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Danbury was first settled by colonists in 1685, when eight
families moved to the area from the area that is now Norwalk
and Stamford. The Danbury area was then called Paquiaqe by
the Paquioque Native Americans. One of the first settlers
was Samuel Benedict who bought land from the Paquioque natives
in 1685 along with his brother James, James Beebe, and Judah
Gregory. The settlers originally chose the name Swampfield
for their town, but in October 1687, the general court decreed
the name Danbury.
the American Revolution, Danbury was an important military
depot. In April 1777, the British under Major General William
Tryon burned and looted the city. American General David Wooster
was killed in the Ridgebury section as his troop pursued the
British on their way out of the city. Joseph Platt Cooke was
commander of the 16th militia regiment when the British burned
Danbury on April 26 and 27, 1777. His own home, which he had
built at 342 Main Street, Danbury in 1770, was partially destroyed
by fire. He resigned his position of "colonel" early in 1778.
In the summer of 1781 his home served as a meeting place for
George Washington and the French military leaders, the Comte
de Rochambeau and the Marquis de Lafayette when the French
army marched through Danbury, Connecticut.
central motto on the Seal of the City of Danbury is Restituimus
(Latin for "We have restored"), a reference to the destruction
caused by the British army.
In 1639 soon after the Pequot War, Roger Ludlow, a founder
of the colony of Connecticut, led a small group of men and
a herd of cattle to a place known to the local Paugausetts
as Unquowa. They established a settlement that was named for
the acres of salt marsh that bordered the mainland shore across
from Long Island.
the Revolutionary War began, Fairfielders were caught in the
crisis as much as if not more than the rest of their neighbors
in Connecticut. In a predominantly Tory section of the state,
the people of Fairfield were early supporters of the cause
for independence (Patriots). Throughout the war, a constant
battle was being fought across Long Island Sound as men from
British-controlled Long Island raided the coast in whaleboats
and privateers. Gold Selleck Silliman, whose home still stands
on Jennings Road, was put in charge of the coastal defenses.
the spring of 1779, Silliman was kidnapped from his home by
Tory forces in preparation for a British raid on Fairfield
County. His wife watched from their home as, on the morning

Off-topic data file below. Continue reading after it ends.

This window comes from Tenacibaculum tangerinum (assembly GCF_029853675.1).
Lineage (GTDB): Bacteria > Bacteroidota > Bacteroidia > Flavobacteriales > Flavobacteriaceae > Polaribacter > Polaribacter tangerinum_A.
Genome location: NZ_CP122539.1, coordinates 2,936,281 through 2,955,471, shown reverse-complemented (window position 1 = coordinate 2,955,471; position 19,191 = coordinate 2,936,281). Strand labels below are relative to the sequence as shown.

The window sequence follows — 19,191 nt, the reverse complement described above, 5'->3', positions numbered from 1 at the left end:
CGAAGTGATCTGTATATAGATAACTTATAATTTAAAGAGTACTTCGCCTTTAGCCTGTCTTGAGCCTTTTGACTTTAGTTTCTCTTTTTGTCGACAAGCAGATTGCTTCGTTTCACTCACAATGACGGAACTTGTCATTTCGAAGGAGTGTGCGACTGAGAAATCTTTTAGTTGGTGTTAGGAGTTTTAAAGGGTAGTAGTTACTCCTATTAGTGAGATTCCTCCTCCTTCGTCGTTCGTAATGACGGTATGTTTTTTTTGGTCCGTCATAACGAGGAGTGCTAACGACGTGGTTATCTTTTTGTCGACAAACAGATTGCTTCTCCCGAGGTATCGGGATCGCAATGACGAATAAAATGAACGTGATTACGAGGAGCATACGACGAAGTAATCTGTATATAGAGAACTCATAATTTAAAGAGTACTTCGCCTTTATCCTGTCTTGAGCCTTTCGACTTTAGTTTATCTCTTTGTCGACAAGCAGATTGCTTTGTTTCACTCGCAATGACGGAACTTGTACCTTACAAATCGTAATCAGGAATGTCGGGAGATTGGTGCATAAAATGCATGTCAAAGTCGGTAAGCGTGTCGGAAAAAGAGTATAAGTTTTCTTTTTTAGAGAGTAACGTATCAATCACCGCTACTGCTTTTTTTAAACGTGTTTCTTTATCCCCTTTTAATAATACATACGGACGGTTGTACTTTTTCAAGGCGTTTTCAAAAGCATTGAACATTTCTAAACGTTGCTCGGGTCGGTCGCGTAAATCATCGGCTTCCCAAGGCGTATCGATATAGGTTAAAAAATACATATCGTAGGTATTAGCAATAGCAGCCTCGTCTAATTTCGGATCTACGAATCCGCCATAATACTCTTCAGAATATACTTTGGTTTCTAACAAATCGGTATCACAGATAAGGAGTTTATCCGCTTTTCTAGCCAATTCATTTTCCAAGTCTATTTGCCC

of July 7, 1779, approximately 2,000 enemy troops landed on
Fairfield Beach near Pine Creek Point and proceeded to invade
the town. When they left the following evening, the entire
town lay in ruins, burned to the ground as punishment for
Fairfield's support of the rebel cause. Ten years later, President
George Washington noted after traveling through Fairfield,
that " the destructive evidences of British cruelty are yet
visible both in Norwalk and Fairfield; as there are the chimneys
of many burnt houses standing in them yet."
recovered slowly from the burning, but soon after the end
of the war its houses and public buildings had all been rebuilt.
The parish of Horseneck was located in present day Greenwich,
Connecticut. There were once two societies in Greenwich (the
parish of Greenwich and the parish of Horseneck) which eventually
merged, Horseneck was in the Western section of present day
Greenwich. Israel Putnam made Horseneck famous in 1777 with
his infamous ride down a steep embankment to avoid capture
by the British. Surprised and outnumbered by William Tryon's
British forces, Putnam hastily retreated through a nearby
swamp. His line of retreat brought him to the top of a steep
cliff where, rather than face capture, Putnam chose to risk
the descent. Because the British were disinclined to follow
his treacherous path, Putnam, at age 60, made good his escape.
This ride was brought to life by sculptress Anna Hyatt Huntington
in the form of a bronze statue that today welcomes visitors
to Putnam Memorial Park in Redding, Connecticut.
Norfield is briefly mentioned in Chapter 8:
a drover from Norfield had been shot on the Ridgebury Road
two days earlier"
today is a section of Weston, Connecticut. The name originates
from "North Fairfield" as the town of Weston was once part
of Fairfield and was settled by many second-generation Fairfielders.
The Norfield Congregational Church celebrated its 250th anniversary
Settled in 1731, its original name was Upper Salem. Today
North Salem is an equestrian's paradise; some people say in
jest that there are more horses than people. North Salem is
bounded on the east by Ridgefield, Connecticut, on the north
by Putnam County, on the south by the Town of Lewisboro and
on the west by the Town of Somers. North Salem's two principal
hamlets are Croton Falls and Purdys.
New Amsterdam (New York City) resident Jan Peeck made the
first recorded contact with the native tribal people of this